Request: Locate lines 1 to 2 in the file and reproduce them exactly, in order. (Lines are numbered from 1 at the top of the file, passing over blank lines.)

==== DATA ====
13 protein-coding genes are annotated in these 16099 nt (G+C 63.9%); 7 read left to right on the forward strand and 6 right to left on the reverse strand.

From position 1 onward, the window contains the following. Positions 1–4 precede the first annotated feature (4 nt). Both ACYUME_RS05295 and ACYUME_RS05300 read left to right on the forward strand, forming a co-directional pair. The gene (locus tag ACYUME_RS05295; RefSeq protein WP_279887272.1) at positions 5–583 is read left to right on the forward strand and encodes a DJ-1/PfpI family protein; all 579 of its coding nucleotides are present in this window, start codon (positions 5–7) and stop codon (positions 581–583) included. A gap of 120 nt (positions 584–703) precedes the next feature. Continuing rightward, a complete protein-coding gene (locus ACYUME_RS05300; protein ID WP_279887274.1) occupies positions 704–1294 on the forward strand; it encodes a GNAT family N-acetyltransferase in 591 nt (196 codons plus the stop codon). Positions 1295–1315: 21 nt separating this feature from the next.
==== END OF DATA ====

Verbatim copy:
13 protein-coding genes are annotated in these 16099 nt (G+C 63.9%); 7 read left to right on the forward strand and 6 right to left on the reverse strand.

From position 1 onward, the window contains the following. Positions 1–4 precede the first annotated feature (4 nt). Both ACYUME_RS05295 and ACYUME_RS05300 read left to right on the forward strand, forming a co-directional pair. The gene (locus tag ACYUME_RS05295; RefSeq protein WP_279887272.1) at positions 5–583 is read left to right on the forward strand and encodes a DJ-1/PfpI family protein; all 579 of its coding nucleotides are present in this window, start codon (positions 5–7) and stop codon (positions 581–583) included. A gap of 120 nt (positions 584–703) precedes the next feature. Continuing rightward, a complete protein-coding gene (locus ACYUME_RS05300; protein ID WP_279887274.1) occupies positions 704–1294 on the forward strand; it encodes a GNAT family N-acetyltransferase in 591 nt (196 codons plus the stop codon). Positions 1295–1315: 21 nt separating this feature from the next.